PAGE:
React Router in a Flux App

Pretty annoyed by the dramatic changes in different version of React Router. Have already updated my app like three times due to breaking API changes…

Still struggling to get Flux to work with ReactRouter. The only thing I found useful is this article.

Maybe the question is: do we need a router and a Flux store? It seems like we only need one of them.


A medium contenteditable editor written in React?

Facebook’s official implementation:

After writing our in-house rich text editor (I know, it was a bad idea), I kept wondering whether there is a better way.

React.js opens some interesting possibilities, because now rending to DOM is so cheap. Additionally, the medium engineering team’s blog re-assured the difficulty of writing a contenteditable editor and shared similar visions with Polymer web components.

At a very high level, I think the approach could be similar to what Medium is doing right now:

  1. Apply a sequence of atomic operations on an in-memory text string to generate innerHTML, give the innerHTML to the virtual DOM, and let Reactjs update the actual DOM.
  2. Atomic operations could be bold / underline / h2 / h3 etc. They takes a text string and outputs HTML.
  3. In-memory text string is the raw text, typed by the author
  4. We also need a controller to coordinate atomic operations, meaning not only know how to apply one operation at a particular start-end position of the text string, but also knowing how to prioritize different operations.

This also reminds me of the fancy command logging, the idea of always starting with a base state, and generate current state by applying many many atomic operations.

Anyway, would love to write a rich text editor that doesn’t suck and generate consistent HTML markups in React.js, but it is a pretty big undertake… Maybe someday…


Thoughts on React

React is the next big thing…

No I am just kidding…

It is a great idea and is way smaller than Angular. However, after sometime, I feel like it was designed to present data, not editing data. It is extremely painful to change a deeply nested component, and ask the root component to respond to it.

Here are some interesting ideas on how to solve the problem.

One is with event bus. Coming from Backbone, I almost don’t know what to do when I don’t have any event bus…

This is exactly the problem we’ve been running into building a medium sized interactive app in React. The management of data flow and state changes through the component hierarchy with callbacks can get quite complex, and you end up writing lots of callback boilerplate. So we’ve ended up rolling an event system that sits alongside the React components, and a lot of our app’s interactivity is managed through the event system.” quoted from this url:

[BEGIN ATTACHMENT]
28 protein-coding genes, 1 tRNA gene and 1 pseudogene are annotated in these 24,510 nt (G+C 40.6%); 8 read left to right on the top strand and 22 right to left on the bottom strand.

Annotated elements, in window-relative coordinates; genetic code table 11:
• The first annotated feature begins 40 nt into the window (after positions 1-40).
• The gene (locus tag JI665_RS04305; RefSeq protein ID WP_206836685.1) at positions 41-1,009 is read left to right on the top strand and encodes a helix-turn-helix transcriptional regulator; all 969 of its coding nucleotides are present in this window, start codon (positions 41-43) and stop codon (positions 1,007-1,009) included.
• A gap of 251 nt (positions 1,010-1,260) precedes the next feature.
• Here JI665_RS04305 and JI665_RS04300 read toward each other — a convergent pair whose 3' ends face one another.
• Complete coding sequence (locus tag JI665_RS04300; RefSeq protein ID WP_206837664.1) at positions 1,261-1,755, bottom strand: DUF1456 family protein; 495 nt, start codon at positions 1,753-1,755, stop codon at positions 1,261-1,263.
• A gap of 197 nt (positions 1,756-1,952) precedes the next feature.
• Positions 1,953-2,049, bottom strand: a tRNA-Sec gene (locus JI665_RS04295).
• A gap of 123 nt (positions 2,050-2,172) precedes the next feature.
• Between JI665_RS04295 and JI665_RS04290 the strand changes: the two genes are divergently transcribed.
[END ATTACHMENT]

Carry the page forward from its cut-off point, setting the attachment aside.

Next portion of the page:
The other is with callbacks from the child component to its parent. This might be the recommended way from the React team, but I don’t like it because you quickly accumulate so many boilerplate code …

I think this is the most underdocumented part of React right now. The suggested way to communicate between components is to simply set props when communicating from parent to child and to pass callbacks through props when communicating from child to parent.” quoted from this url:

The third one is this thing called the flux system architecture , which I don’t quite understand. It seems to be the same as the event bus system, but I am not 100% sure.

It works well with React because the objects are passed directly into React views for consumption, where they cannot be modified by the views themselves. When a view wants to change a piece of data, (perhaps based on user input), the view informs the store that something has changed, which will validate the input and then propagate the change out to the rest of the application. In this way, you never worry about incremental state mutation, or incremental updates, and every change that happens to the system (whether it comes from user input, an ajax response from the server, or anything else) goes through the exact same flow (which handles validation, batching, persisting, etc).

We think of Flux as complementary to React. When you build your views in React, something needs to track the data and interact with the server (fetching more data or performing writes). Flux prescribes how to structure those pieces in a way that makes it easy to reason about the data flow, even when the application needs are inherently complicated.
As one example, we’ve found that using models tends to push application logic into the view layer, rather than keeping it close to the data layer. With centralized stores, all changes are expressed by the view as the intent to take an action. A payload sent to the stores could indicate that the user wants to mark a message as read. The stores then internally make all the changes that the action implies – marking the message as read and decrementing the unread count on the thread – rather than making the view know about that bookkeeping.
Moving this application logic into the central store layer makes it more testable, and it becomes easier to refactor the internal representation without breaking existing views. We also get a nice separation of concerns between the views and the data layer, something that React already encourages.”

An example with flux can be found here: